Montana Sunlight (Whitehall, Mont.) 1902-1911, August 22, 1902, Image 3

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try Make to the Little Village Each Year—The Story That There ts no spot in all Mexico as dearly beloved as the little town of Guadalupe, which is two and a half miles north of the City of Mexico. The little village has only 3,000 souls, but many more thousands visit the place on certain days in the year when pilgrimages are made to the holy shrine of Guadalupe. @he Ist of Jannary and the 12th of each month the faithful visit this place and toil up the hill on which it is said that thd virgin Guadalupe appeared to Juan Diego, an Indian boy. ; According to tradition, Juan wa trudging over the bill of Tepeyac. on his way to the city on the morning of Dec. 9, 1531, and as he reached the eastern slope of the hill he heard sounds like music. He stopped to lis- ten, and at that moment a cloud ap- peared and in the midst of it a beautl- ful lady. She told him to go to the bishop in hor name and to tell him that it was her wish that 2 charch should be built on that spot, where she would always be found to give aid to all in trouble. Juan Diego hurried’ to the. bishop with the story of the virgin, but no attention was paid to It. Upon his return home the lady appeared again in the same spot and urged Juan to go again to the bishop. The following Yay was the Sabbath, and after mass Juan found the bishop and repeated the message once more, The bishop told bim to bring a sign from the Virgin. Juan saw the virgin again ‘upon his return home, and she promised to give him a sign, which she did on Dec. 12 as be was going to con- fession. He passed this time near the foot of the hill, where she appeared ence more, and while in conversation with Juan she stamped ber foot by wny of emphasis, arid water flowed at once from the dry, barren hillside, and ,two holy wells mark that spot today. The virgin then told Juan to climb to the summit of that barren rocky hill and he would find roses growing there, which he was to gather and carry ip his “tilma” to the bishop. Juan did as be was told and found the loveliest roses growing just where she had told him to search for them. Ie gathered them all and placed them in his “til- ma,” a sort of blanket. When he arrived at the house of the bishop and opened the blanket, the roses fell to the floor, and a picture In colors appeared on the blanket. repre- senting the virgin as she had appeared to Juan. The bishop fell on his kuees in prayer and arose with a promise to build a chapel on the spot the virgin had designated. Bishop Zumarraga s¢t about to bulld the church, and when it was completed the “tilma” was placed above tbe altar in a frame of gold and silver. That little chapel has since been re- placed by the magnificent church to be geen today. There are also two other churches to mark the spot ow «whieh the roses were gathered on the summit and at tlie boly well where the virgin last appeared to Juan. This miracie was recognized in 1663, and in 1754 it was fully sanctioned and confirmed by a papal bull. Later, in 1824, congress de- creed Dec. 12 to be a national holiday. Hidalgo took a picture of Guadalupe for his standard, around which rallied the first army of the revolutionists, and the happy issue that her assistance gave to that war endcared her still more to the people. This picture on the “tiima”’ is a wonderful piece of work, Artists from all over the world hare examined it and haye testified that it Is of no known style of painting. The Indian garment of ixtli fiber is of a coarse weave. The picture appears on both sides of the cloth and is as bright as new, although said to be over 300 years old. The Church of Nuestra Senora de Guadalupe, in which this marvelous picture hangs, is sald by ex- perts to be one of the richest and hand- somest on earth today. Its treasures can be counted by millions. It was dedicated May 1,-1709, and is 184 feet long by 122 feet wide. It has a vaulted roof, supported by Corinthian columna. The whole is surmounted by a dome, the lantern of which is 125 feet above the floor. The building cost $1,181,000. | The jewels, gold and silver plate and other rich belongings nearly all belong to the government and are estimated at $2,000,000 more. - The church possesses a very costly crown for the yirgin. It is of solid gold and weighs many pounds. There are six shields on the crown for the six archbishops of Mexico, and they are all surrounded py diamonds. There are a number of angels, each having an immense ruby on the breast, while the .. rest of the surface of the crown is cov- ered ‘with sapphires and emeralds. This crown is surmodunted by the Mexican eagle, holding aloft a large diamond cross. ‘ The poor pilgrims are not able, many of them, to form an idea of the rich- ness of this church, with its commun- fon rail and balustrades from the sanetuary to the choir of solid silver. They are three feet high, with a top molding a foot wide and a still more massive base. The sacred vessels are all of puregold embedded with pre clous stones. The choir has some fine _ carvings done in ebony and mahogany. “The finest is a basso relievo above the stalls, illustrating the litany of the ‘virgin. ; Artists were brought from France to paint the frescoes.on the walls, and the paintings and statues were the work of the best Baropean artists and sculp- tors. The organ ih itself represents o small fortune.—Cleveland Plain Deal- er. Long Expected. For over forty years. a resident of what is now Cascade county, John Brown ‘is now asking for a survey of the country in order that he may homestead his land before he dies, as he 79 years old. .~ For over 36 years he had patiently sat ee ae taal river and. for Uncle Sam to sur- A DAUGHTER'S GIFT fOriginal.) You know pa wouldn't consent to Del's marriage with Jim, wouldn’t al- low the wedding at the house or allow either Del or Jim to come here after- ward. This was because Jim had been wild and hadn't settled down, It was hard on us all, for Del was my oaly child, she had always been her father's pet, and his treatment almost broke her heart. The years went by, and pa instead of softening appeared to hardey, though Jim made Del a splendid hus- band and grew rich. They had one child, a boy, the prettiest little chap you ever saw. One day an artist saw him in his bath and was so struck with his slender little form that he asked leave to copy him into a picture he was painting. The picture was a success and brought the artist a fine reputa- tion, all on account, everybody said, of the little figure in the corner, One day Del said to me, “Ma, I'm going to send pa a present.” “I'm afraid, my dear, he'll send It right back to you.” ie “Maybe he will, and mayve he won't. Anyway, I’m going to try it. I’m go- ing to put if fo the dining room so that he'll see it when be comes down the first thing in the mortiing. He's al- ways ip a better humor then than at any other time of day. Don't you_re- member how he used to toss me in the air eyery morning before breakfast?” ~Hlow are you going to send it?” “Jim and I are going to get up early and take it round. You are to let us in, We'll place it right where pa Will see it the first thing when he comes into the breakfast room.” I didn’t believe it would do any good, but I told Del I would belp her in any way | could, so it was all arranged that they should bring their gift the ‘next Sunday morning. On that day | we breakfast at 9 o'clock, nnd pa does not have to go downtown to business When Sunday came, the sun, was shin- ing bright and beautiful, the birds were singing in the yard, and there was a delicious freshness in the air, I was thankful, thinking that if anything could put pa in a gocd humor it would be this beautiful morning. A little-be The Story of Blossom, Winky-W~+2 had been yisiting-at ier -quntie’s, Mamma and papa “were att . FRUIT GATHERING. the depot to meet her, und. as soon as they kissed her and hugged her mam ma asked, “Why, Winky-Wee, what's in the basket?” t “A kitty, manma—the dearest, sweet- est white kitty you ever saw. Its name is Blossom.” When Winky-Wee sat down in the street car, of course she bad to have her basket. Preity scon a baby meow came from the basket. “Hush, Blossom, dear,” said Winky- Wee. “We're going home to such a beautiful house where there's a doll’s house and a cow bossy that gives such lovely white milk and a cellar full ef mousics, ‘Think of that!” “Meow!” cried Blossom angrily; thea she put out one little paw, and before anybody could say Jack Robinson she put out another little paw, then out came the whole kitten, and she Jumped away out of the car—it was ab open car—and when the motorman stopped so papa could get out there was not even the tip of Blossom's white ta‘! to be seen. dw Winky-Wee did ery while she rode home bugging the big empty basket! She cried till she went to bed. She did not even want to pliy with Jessie, her doll, or look at: the Boxes—The Handy Orch:r. It may be interesting for readers to know what a Rural New Yorker cor respondent tells as follows: All kinds of Californiarfrult that must be picked from the trees are first picked into Un picking pails holding about twenty pounds of fruit, These pails have s AN ORCHARD TRUCK IN CALIFORNIA. hook ettached to the ball by whieh they. fore 9 Jim and Del drove up to the side gatet which was hidden from the } house by trees, though that wasn't necessary, for pa Was &hut up in bis shaving room, where he couldn't see anything. and Jim carried an oblong box about three feet in length up to the side entrance, | let them in, and they went to the dining room, while | went upstairs to keep an eye on pa He had finished shaving and was sit ting by the front window looking out. but instead of being happy tbe bright morning seemed to make bim all the more melancholy. “What a plersant day,” 1 said, “for a family party to go for a rive in the country!” “There's no family party exeept you and me,” be said. I knew that he was pining for) Del, but I didn't say anything more for fear of making bim ugly. I saw by the clock that !t was five minutes to 9, and I went to the banister and coughed to give Jim and Del warning. then told pa that breakfast was ready. He got up with a sigh, and we went downstairs together. We both stood mute lool:ing nt what we saw In the bay window at the end | of the dining room. The marble bust that always stood pn the pedestal had been removed, and in its stead was the | statue of a little boy about five years of. It was of white marble—that Is, 80 far as we could judge—and held out a pair of little arms to us. } “Great guns!” pa exeiaimed. } “Little darling!” said 1. “What ao) pity it isn’t alive!” | “Flow do, grandpa?” cried the statue, | and, tearing off its white face, it dis played the rosy features of Del's little Jim. Jumping off the pedestal, all in his white tights be ran up to his grandpa, who bent down and took him in bis arms. I never saw pa so overcome in my life. He hugged the boy so tight that | I thought he would crush him. Then Del came from the pantry and put her arms around them both. Del was | langhing and crying, and pa was try- ing to keep from doing both. Then he put little Jim down, and. without no- ticing that bis clothee were covered with the white powder that had made the boy’s tights look like marble he folded Del in his arms. Jim—big Jim, I mean—seeing through a crack th the pantry door that the plan bad been a success, came into the room, and pa put out bis hand. That was the happiest breakfast par- ty any of us ever sat down to. I tad taken pains have a nice breakfast, though I didn’t believe Del's present to her father would break through his crustiness, but hoped that it would and we would all take our Sunday morning meal together. After the breakfast we sat in the library and talked while pa and Jim smoked. “Ma,” said pa to me, “didn’t you say something about a family party going for a drive? “I reckon we'll have out the horses.” Pa and Jim went the stable while Del and I got up a lunch.. Then we started for the country.. There was room for Jim and Del on the back seat, while pa had little Jim with him in front. Jimmie hadn't ever ridden behind horses before and was wild with. delizht. talking to his grandpa and begging him to let him drive till pa consented. k Who fot up the statue? Why, the artist who uscd little Jim for a model. After the reputation and money he made out of bis picture be couldn’t do all bis siill on the boy’s makeup and in posing bim. F. A. MITCHEL. doll’s house or go and stroke the litile rabbits. One morning nearly a week after ward papa went to the back door eatly in the morning~ and called “Winky-Wee, Winky-Wee, come bere quick!” She came running downstnirs in. ber little nightie, and she screamed with fence sat delight, for there on the Blossom; not the snow white fat Blos som she lost, but a raggedy, dirty, thin Blossom, with a scratched nose and a And she never ran away bitten ear. again, but grew up into the loveliest plumpest, snowlest kitty Good Housekeeping. a Rockity Bang. A group of boys gather for play. “What shall we play?\ “Rockity bang’ exclaims one of the lads.. “My rock one.” “My rock two!” cries another. “My rock three!” “My four!\ five!’ and so on, cali others in quick The last to call must be the ‘ ogre who guards the castle, said castle | AS fast as filled the succession, being a large rock or fence upon which. the ogre places the tower, a rock at least as large as a good sized snowball. Ogre crieé “Bang!” and the boys in| turn fling stones at the tower, and he may be hnng to the ladder or to. some conrenient branch ef the tree. From the picking pail the fruit goes into “orchard” or “picking” bexes that -| hold about forty pounds, These boxes are strongly made and last for several years ifs properly ustd. They have cleats across the ends which allow ven- tilation when the boxes are stacked one above nother. In piekiz apples, for fastance, cer- tain individuals who have judgment are detalled to sort the apples as fast as the pickers. bring them in. their . | pails, leaving the full pail and taking ; in town.— an empty one, All sound apples, regardicsa of size, are put into boxes very carefully, the “hundle them Iike eggs.” Wormy ap- ples are put in other boxes for imme- diate sale or consumption, . The poor- est of the wormy apples pnd those “My |-that are bruised or specked go into still other boxes and are used for cry- ing, making cider, ete. boxes are stacked in the shade and as soon cs conreniént are hauled to the drier or warehouse, where they are again stacked until used. The epples as well as otber fruit are hauled from the starts off at-once, the boys all follow: | orchard on low wheeled trucks, with infg In swift pursuit. © he must become ogre and guard the eastle. he ean; ‘Whomever the ogre catches must take the ogre’s place, and ogre takes the captive’s missile and bangs ) at the tower. The lad who hits the tower and se- if by chance he (the boy) can pick up the missile which he himself threw, he is free. If caught, In case all the throwers miss the ogre may catch any one of them if springs under the platform. These Usually the apples are | ,, ‘ sorted into three lots. | Utah correspondent in Orange Judd | | orders being emphastzed frequently to | } plentiful, ithe roll IRRIGATION ITEMS. focehing the Sagar Beet Crop, Ite Quantity and Quality, The grenter part of our bercf land is almost devoid of humus, 1t-becomcs hard and ecloddy afier Irrigation, It is therefore all important that no more tr- tigation be done than is absolutely nec essary, Further «irrigation cools the soll, making it Imperative to Irrigate moderately during the spring months, {In summer excessive irrigation recuecs the quality of the beet crop, deereas:ng the percentage. of engar. Full hrriga- tion, however, Increases the yleld per acre, As irrigation cools the soil It must bp earefully controlled while the plants are tender, otherwise the taproot may not go down in seurch of moisture, This will result in a serubby beet, with many prongs and aJow sugar content, During August and the first pert of September full irrigation will Increase the quality of the crop and also she quantity. Late irrigation, however, ia apt to produce beets of a low percent. age of sugar. “After the land Is plowed In the fall it should be-irrigated before winter sets in if water is available, Sowing the seed with a drill and cul- ttvating to a depth of five ar six inches are the main remedics cgainet the dis- advantages of irrigation, ‘Thorough cultivation should be kept ep uatil it is prevented by the growing crop, In ott ce words, cultivate gntilthere is dan- ger of injuring the Teavcs, Our contest acre was scant In humus and therefore cid not resnin the mo!s- ture well, If it had ‘net rained imme- diately after planting, ft would have been necesenry to irrigate to secure a good stand, ‘Chis first irrigution, how- ever, must be very late,.so as not to cool the underground too much, Irti- gation water may be applied freely during July, When the crop bas reac- ed the standard In sugar—'4 per cent— it is time for the skilled beet grower to look for nnd secure if possible a In: tonnage by increasing the amou tion water to be apptied, says 4 | Farmer. - Fiax ta the Northwest. The grain crop is seeded in May ard the early part of June in Wisconsin, Minnesota, the Dakotas and the norith- | weet generally, This year the crop will | be late because of a cool April and an | exeess of molature, keeping the ground | cold, The fiax plant cun stand consid- erable warm, molst weather after once | established oh ground not Infected by | tax wilt, | In North Dakota farmers generally consider it a new land crop. Of lae they find that by careful rotation god | the putting of three or four crops of | Wheat and cats between finx crops the results are quife ‘satisfactory, They all believe, however, that the produc- | tive capacity of the soll grows less and that continuous cropping for any con- | giderable length of time ts pot profit- lable, It ia for this reason that the | flax producing section is always found jin the states where prairie land ts ln spite of this popular be- lief as to tha heavy draft of fax ‘a | | Professor Harry Snyder of | cures his own rock the Jargest number of times during the game wins first place. Sometimes the boys choose up and make it a cotitest of sides. Then rockity bang becomes a real tug of war conflict equal th stress to baseball or enough for Jim and Del and exercfsed | golf. The boy who leads for the day wears home the badge of victory, and to lead the score for the week or mouth becomes 2 matter of bighest honor. Getting Rid of a Dor. A head master of Harrow had a way especially his own of: getting rid of | ig tn four pieces, each little boys whom he invited to break- fast. You know, little boys have a peculiar habit of beconiing Imcanven- jently glued to a chair. youngster, who was perbap middle of another muffin, and gently. and with paternal zine. Didn't Like That Kind of Crackers. A little miss was told to take her afternoon nap, and then she should get up and watch the boys put off their firecrack- It was the Fourth of July. ers, Pretty soon.a beavy thunder shower eame on, and Aunt Mary went up to |gee if Miss Rachel was frightened. Evidently .shé was, for she called out at once: “sunt Mary, 1 don’t want to hear any more firecrackers!”—Babyland, The Beautifal Land of Nod. Come, cuddle your head on my shoulder, dear, Your head like the goldenrod, And we will go sailing away from here To the beautiful Land of Nod, Away from life's hurry and furry and worry, Away: from the earth's shadow and gloom; To a world of fair weather we'll float off together Where roses are always in bloom. Just shut cp your eyes fhd fold your ands, Your hands like the leaf of a rose, And we will go sailing to those fair lands That never an atlas shows. On the north and the west they are bounded by rest, On the south and the east by dreams; \Tis the country ideal where nothing ts real, But everything only seems. Just drop down the curtains of your dear eyes, * Those eyes like a bright bluebell, And we will sail out under starlit skies To the land where the fairies dwell. Down the river of Sleep our bark shall’ sweep TV it reaches the mystical Isle Which no man hath seen, but where all have been, - And there we will pause awhile. 1 will croon you a song as we float along To.that shore that is blessed. of God. that rare land, * That beautiful Land of Nod! —Elia Wheeler Wilcox. The hospita- ble “head” would quietly go up to the He the y very kindness, “And must fou really go?” The tittle boy invariably went.—Strand Maga- THRASHING OFF ALMONDS. trucks have tires six inches wide and | are used for all kinds of bauling on | the ranch. he picture of the off almonds shows bow these nuts are men knocking The canvas under the tree fifteen fect square. When the nuts are-ni] knocked barvested, up from the edges, and the contents, leaves, twigennd alipere duimped into orchard boxes and hauled to the drier, where a number of girls shuck them by band. It will be noticed that the fect of the stepladders are padded to prevent them from cutting betes ti the canvas. It may be interesting te know that the “canvas” is made of drilling, of which lurge quantitics are used on the large seed farms for thrashing out seeds. After the almonds are shucked they are spread on trays and dried. Then they are dipped in water and run into the sulphur box a few minutes to bleach the shells and then dricd again, when they are ready to sack for mar- ket. - > New Diet For the San Jone Scale. _A Toronto letter says that the Onta- rio government will feed the San Jose scale on a new diet. Last year the farmers dosed the scale with soap. This year ~ mixture is emulsion of cod liver off and potash, ‘The goyern- ment is also trying an emulsion of crude petroleuni cn the seale, and be- tween the fish oi! and the coal oil prod- uct Mr. GC. C, James, Ceputy minister of agriculture, bas gocd hopes of secing the foe of the fruit tree wiped out of Ontario during this season, Mr. George BE. Fisher, who has been conducting ex- periments {n western Ontario for the agricultura! department, says that the trials made there have been in advance of any made elsewhere as far as ex- tent and variety of method are con- er than soap, and applications from farmers for materials are far more nn merous than last year.—Country Gev- tleman. Preparing Grocnd For Bock ypeat. We ptow-early in June, roll. cultivate and seed early in July. We sow about one.and a quarter bushels per acre with drill. About a hundred pounds of fA good fertilizer per acre makes a nice dressing on thin land ff sowed with drill. We received 60 cents per bushel -phen,-ho;- for that fair land,. we're off for |last year for buckwhext. I consider the future promising for this ¢crop.—CoF: Orange Judd Farmer. off the tree, ‘the sheets ave gathered | corned. The new preparation is cheap-y Minnesota shows that an average erm p of finx ddcs not remove excess amounts of fertility from the soll—t. e., more than the other leading farm ) Crops. Professor Bolley, also of the North Dakota station, callx attention to the fact that weeds rapidly take posses- cion of tax land and that wheat, oate, }corn, potatoes and beets grown upou land effected by fax will do well.— | Orange Judd Farwer. Weerll In Beans. | The bean weevil does considerable injury in many sections ¢ f the country. | that these pests will develop brocd after brood in stored beans, so that while only a few beans mary be affected when the crop is stored away in the THE BEAN WEITIL. {a, natural size; b, enlarged; c. beans from which beetles have escaped.) fall by the next summer, ‘eepecially 1% >| the. beans are kept in a warm room they may practically all be injured. To prevent this the best method scems to be the-inclosing of the beans ina tight vessel in which a little bisulphide of carbon, benzine or gasoline js placed, taking care, of course, to prevent explo- sion throuch contact with fire. Simply keeping the beans in a cold place dur- ing the winter will tend to lessen the multiplication of the pests. Late sow- ing also appears to lessen the chances of injury to the erop. One Thing and Another. # Experiments in feeding indicate that better and more economldenl gains are made from ground Kaffir corn than from the whole grain. Dairying fs on the increase in Mich!- gan. Do not sow flax year after year upon {he same land. Put at least_one culti- vated crop and two or more other crops between flax crops. Among drought resistant grasses the South Dakota station has found Neva- da blve grass, feather bunch grass, western wheat grass and brome grass véry useful in renewing the ranges. Varieties of onions that hare done best at the Kansas station are Prise- taker; Yeltow Danvers; Red Wenther- field, Silver King enr4 Giant Gibre)tar. , | together and a It Coes not seem to be generally kaown | A marked improvement In the cond!- tion of cows has quickly come with full gruss feed. Pastures in dairy states ure in splendid coucition, The rains have been heavy, nud the «warm weather between showers has given grass a tremendous start. In twenty years we have heyer seey the countr) production wlll be large during July, and our oplulon is that the make of butter will be far liv excess of the estl- amates heretofore mace... We noticed that operators.are unusu- ally eager to make contracts for butter at extreme prices, Boston scems to be particularly bungry, eeveral large ¢con- tracts having been made In the west at prices too high for New York and other leading markets to torch, It is pretty certain that many eastern speculators are anticipating high prices on account of the parsage of the Grout bill. Creamery Journal. A Good June. Western pastures were never better at this tlme of yeat, says a dairy Jour- nal, Tor a nuniber of seasons there has Veen no éxcess of ratnfall, though no severe drought, and the ground has gradually begome dry. Semlweeékly and mere often dally rains—awere the weather man’s programme this spring, and on .a-result the ground hae been thoroughly sonked, pastures are knee deep with grass, and enttle which went lato pesture In April in hmpover ished.-condition rapidly reached the normal state, The June make of weat- ern goods was little if any short of the usual outpat. A Good Dairy Sire. In the Wustratjon Is shown a splen did type of dairy sire. He has all the qualitics that we have tried to deseribe as adjuncts to dairy production. He has the crested neck, refined head, TYPICAL DAIRY BULL | clean cut features, depressed back, fat hams and smoothness and symmetry of outline that are always accomparsl- ments of blood and breeding. Used on our native stocks, he will produgh re markable results Iu a short time, As ithe sire ie more than half the berd | this makes it posslble for hundreds of our farmers who are now suffering from having too many poor animals on hand to effect Improvement at a small cost. If one man Is not able to pur- chase n desirable sire. several can club whole community be benefited tu this way.—Farmers’ Bul- | letin No, 148, Tnited States Depart- ment of Agricultore; Get Detter Cows, X Dalry Commissioner YW. W. P. Me- Connell says he has for many years been advocating not more cows, but | better ones. The point Is a forcible one. Records and ‘tests which are ta- controvertible show that one cow may produce nearly or quite twice o# much butter from a given quantity of food as another cow, A man with the right kind of cows ‘may be making a band- some profit, while his neighbor, who feeds as well and gives as good enre, Is losing money, the difference being whol ly due to the differenee In the cows op the two farms, The sure way to cx: pand the dairy industry is to force home upon dairy farmera the knowl edge which is essential to success i Practical Way of ‘MandMag @ Diss milk according to sweetness and clean- 7 lHiness and manufacture Ahe grades, sep- Y argtely, the obstacles are so great that oH looking belter. We belleve the butter | is hard to say which is the mere im portant, the individual merit of the cow or the food and care given her. It is not necessary to. consider their rclative importance. Both factors a all Important. Without good food ant care no cow will pay, and the best of food and care are wasted when given to a poor cow,- Oregon Agriculturist. A Dairy School's Record. The practical and effective work of the dairy school of the Ohio State unl- versity will be eeen at a glance when its record is made known. In brief, out of the limited total of fifty admitted to | the echool thirty.students are now pre- pared to take permanent places in cheese factories and creameries, and }ealls have already been received for twenty of these young men. According to indications every graduate will find a plnce awasting him at the close of the school. Truly here is a field for technical labor and for good business management which is not overcrowd- ed.—American Agriculturist. Fed Green Corn, One of our best dairymen in an Ad- Cress before a farmers’ institute said that during the summer, bis pastures getting short and baving no soiling crop, he commenced cutting of and feeding lis milk cows his corn, He kept a close account and found it paid. This shows the importance of feeding well at all. times if the flow of milk ts to be maintnined and that it can be done profitably and a good product ob- tained. o Stock Methods. It is sald by some th¥t butter made from separator gathered cream {s not as good as when separated at the creamery. -This may be #0 in some cases, but If fs because the farmers do not take good care of the ercam be° cause they cre too slack and slovenly or keep It too long. It. stirely is not as much werk to cool and care for the cream as the whole ciilk. GRADING CREAM, . agreeable Matter However degjrable it may be to gradé it Is practically impossible, for it natu- rally has to go through one weigh car and it is more than the always rushed buttcr maker can do to run ts throtgli diffcront separators, hold in different vats and churn in elfferent batches. But with gathefed eveam the Nnaitde tlons are not so strict. The cream does not all come at once or come with a rush, and two cream, vats will accom- modate two grades of cream, permit- ting separate churning and separate packing, with. comparatively little ad ditional work. Yo pay the same price for rancid cream as for sweet croam is manifest- “he ly unfair and rulnous to the whole busincss, szys Creaniery Journal. To nbsotutely: rejeet all off grade crvan\ will improve the grade of butter madé But off davored cream has some value, although less value than good cream. Only three things ar¢ possible—mix all together and damage the whole churns ing, return the poor grade and lose the patronage and insure heavy loss to the patron, or gradeand pay for each grade according to approximate value, It tukes a man with a trained nose and trained taste to grade cream, It can be done by mechanical tests, but practically the human senses.are to be relicd upon, and a myn withont these senses well developed 1s out of plact in a cteamery. We are speaking of gathered cream plants and believe that an ambition to get into the best class, xbest In honors and best in payment, ean be stimulated among the patrons and that time put in showlng the pas tron bow he can get there and stay there will be very profitably spent. This Is something more than theory, for it Les been made an accomplished foet in so many cases that It must be acknowledged to be practical. We do not mean that grading cream, holding in different vats and churning sepa- rately have become everyday prac- tlees In creamerjes, but that keeping out the worst and churning it after- ward can be done and that rushing dl- rect.for the home of a patron with a road horse and road cart hag done won- ders in improving the cream of those patrons, In all such cases. the butter maker should not stop to argue or talk much, but speak to the point and leave at once without listening to excuses or recriminating palaver. “al Duys Cows For Patrons, A Salem (Or) creamery operator has entered upon a plan for the develop ment of the dairy interest of bis nelgh- hood Whenever he finds an tndus- triouns farmer who desires to purchase cows for a dairy berd, but who has not suflc#nt enapital, the creamery man buys the necessary cows and then sells. them to the farmer, taking a mortgage. This plan has been prac- ticed previously by creamery men, not- ably large companies operating ln Kan- sad, and has been found successful. A hitherto unknown element {n milk, a new fermetft, has been discovered, called galactose, which is proving of value tn the ripgning of cheese, The properties of this ferment are similar to the secretion of the pancreatic orgen in the human body. Old cheese is pre- digested food, and the digestion Is wrought by the galactose. It was found that the galactose would go on working at very low temperatures, temperatires at which bacteria were practically inert. Cheese. was put into refrigerators and mouths. above the freezing point. kept frozen _for —? Other cheese was kept just x It was found ws that the finest cheese is cured at from ’ 40 to 45 decrees F. PEraetical cheese manufacturers had maintained that 60 degrees was the lowest temperature at which cheese could be worked with- out becoming bitter and worthless. The new discovery will, it is believed, fevo- lutionize cheese manufacture, doing away with all curing rooms, the cheose being sent directly to the refrigerator.— Scribner's Magazine. : Geneva Investigating. The Geneva experiment station is considering the causes that produce the ripening of cheese. The enzymes are the agents that break down the protein compounds and make cheese digestible by the ‘human stomach. Bacterial changes seem to be intimately comnect- 4d with chemical changes, and until the processes are known little progress can be made in scientific cheesemaking. Without this Nght advances will be made, but they will be more accidental than planned. Without this knowledge a we find it practically fmpossible to de- velop cheese of uniform quality.—Dairy World. A A Convenient Cheesebox. _ W. A. Simister, Ingersoll, Canada, has invented an improved cheesebox which Is constructed to prevent ripping or splitting of It is so ar- ranged that both heads can be removed to allow of readily placing the cheese in the box. The Leads are so locked in place that they can be conveniently re- raoved to allow inspection from either end without destroying the box or !n juring the cheese. ' Loss In Cheese, The factors controlling loss are amount of water originally present, the fexture of the cheese, the size and shape of molds used, motsture present in the air of the curing. room and the 3 temperature of curing rooin. The last \ im two are the most fmportant, but can be ‘ quite easily controlled. « y a by the right of homestead. Homestead laws, desert laws, timber laws, script. laws and ex- perimental laws. of all kinds have come apd gone; wars have boomed and passed away; the rebellion grew, flourished, died, and was a memory; railroads were built, telephones and electric lights were invented and the war whoop of the ‘savage cried aloud and be- came still} Gratz Brown, Andy baat ; Ms Johnson, Mary, Ellen Lease and|his family upon the 160 acres Willam Jennings Bryan grew, talked, and dropped back into ob- which he chose for his homestead, for five years previous to settling livion, but John Brown stall sat}upon the proposed homestead, he and complained not. ; freighted and trapped and it was a Thirty-six years ago it was that| circumstance <in connection with John Brown squatted upon hjs}the first named vocation that Sun river ranch. The land was|gave him the name of “Whis- unsurveyed and cach year it was key Brown, not because he drank, — that a survey would bejbut because of the cironmstances made, so Jobn Brown tilled the mentioned, and also because & soil, builded’ his home and raised [title was necessary to distinguish SA A A NO A SSB him. from ‘Ho?’ - Brown’ and “Cayuse”. Brown, also Sun river residents. Wonderland. ee ee Gen. R. G.. Dyrenforth, com- niander-in-chief of the U. V. U., has accepted the invitation of the district commissioners to hold the national encampment.of the untfon in Washington next October, dur- ing the encampment of the Grand, Army, See tat ” ame seninbhianaligyiis Jerry Logan, the aged janitor of the supreme court of Tennessee, has sold himself to Gerald Stuart, clerk of the court, for $1,000. For this sum he agrees;“in a written contract, to serve and obey Stuart as his legal master,from now until the time of his death. Logan has lately been worried by debts which he will pay now from the sum to be paid him for his liberty. He is an ex-slave, born of slave parents Utah lawyer,, were married at Salt after 60 years ago, and has many white friends of the regime. ‘ a ay Mrs. Ellen M. Younger,awealthy = widow of Colorado Springs, and a Judgt Owen Prentiss, a prominent : Lake, last Sunday, where they met ears of separation. Each was past 40 years of age. They were both in the city to attend Elks*onvention. past ee : af is 4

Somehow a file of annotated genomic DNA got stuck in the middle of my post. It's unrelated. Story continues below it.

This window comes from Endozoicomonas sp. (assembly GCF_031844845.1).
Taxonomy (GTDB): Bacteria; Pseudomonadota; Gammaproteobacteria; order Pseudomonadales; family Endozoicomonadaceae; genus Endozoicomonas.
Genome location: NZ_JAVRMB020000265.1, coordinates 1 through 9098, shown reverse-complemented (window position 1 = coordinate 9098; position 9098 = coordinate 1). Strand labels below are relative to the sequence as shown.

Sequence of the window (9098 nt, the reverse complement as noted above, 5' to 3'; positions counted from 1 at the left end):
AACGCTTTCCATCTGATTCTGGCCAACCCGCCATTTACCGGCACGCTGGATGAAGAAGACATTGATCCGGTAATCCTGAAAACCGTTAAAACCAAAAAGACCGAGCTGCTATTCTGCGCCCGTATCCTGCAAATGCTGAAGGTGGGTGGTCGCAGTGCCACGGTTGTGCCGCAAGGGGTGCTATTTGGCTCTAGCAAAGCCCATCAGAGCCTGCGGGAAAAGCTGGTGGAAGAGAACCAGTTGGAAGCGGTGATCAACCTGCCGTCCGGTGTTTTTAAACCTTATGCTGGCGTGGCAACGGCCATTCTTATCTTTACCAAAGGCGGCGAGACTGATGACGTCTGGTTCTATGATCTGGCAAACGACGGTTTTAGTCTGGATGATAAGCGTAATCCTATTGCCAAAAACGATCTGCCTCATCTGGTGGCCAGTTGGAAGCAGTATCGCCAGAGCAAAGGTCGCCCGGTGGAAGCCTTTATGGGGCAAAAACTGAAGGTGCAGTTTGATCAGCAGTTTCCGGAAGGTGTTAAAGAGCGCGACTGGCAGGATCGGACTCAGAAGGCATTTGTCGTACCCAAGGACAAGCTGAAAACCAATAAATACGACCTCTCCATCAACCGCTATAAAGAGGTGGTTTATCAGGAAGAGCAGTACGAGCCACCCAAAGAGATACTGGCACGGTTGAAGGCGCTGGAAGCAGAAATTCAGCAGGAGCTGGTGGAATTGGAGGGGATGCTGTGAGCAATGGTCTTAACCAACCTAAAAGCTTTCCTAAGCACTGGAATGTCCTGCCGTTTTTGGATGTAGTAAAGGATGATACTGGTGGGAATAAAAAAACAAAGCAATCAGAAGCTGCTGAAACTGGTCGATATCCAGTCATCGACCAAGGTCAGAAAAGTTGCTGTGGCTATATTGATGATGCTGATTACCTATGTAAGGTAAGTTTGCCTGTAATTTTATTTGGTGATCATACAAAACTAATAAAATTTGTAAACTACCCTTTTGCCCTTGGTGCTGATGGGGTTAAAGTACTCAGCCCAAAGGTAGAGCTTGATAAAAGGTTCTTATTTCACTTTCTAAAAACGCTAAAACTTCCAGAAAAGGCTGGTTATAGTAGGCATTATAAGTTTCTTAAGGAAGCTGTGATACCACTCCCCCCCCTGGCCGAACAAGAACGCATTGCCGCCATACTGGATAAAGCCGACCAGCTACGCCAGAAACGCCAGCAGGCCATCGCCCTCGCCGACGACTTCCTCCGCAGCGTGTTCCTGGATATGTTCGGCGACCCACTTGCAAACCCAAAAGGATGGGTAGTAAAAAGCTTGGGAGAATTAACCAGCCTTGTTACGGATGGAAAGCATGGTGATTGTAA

Montana Sunlight (Whitehall, Mont.), 22 Aug. 1902, located at <>, image provided by MONTANA NEWSPAPERS, Montana Historical Society, Helena, Montana.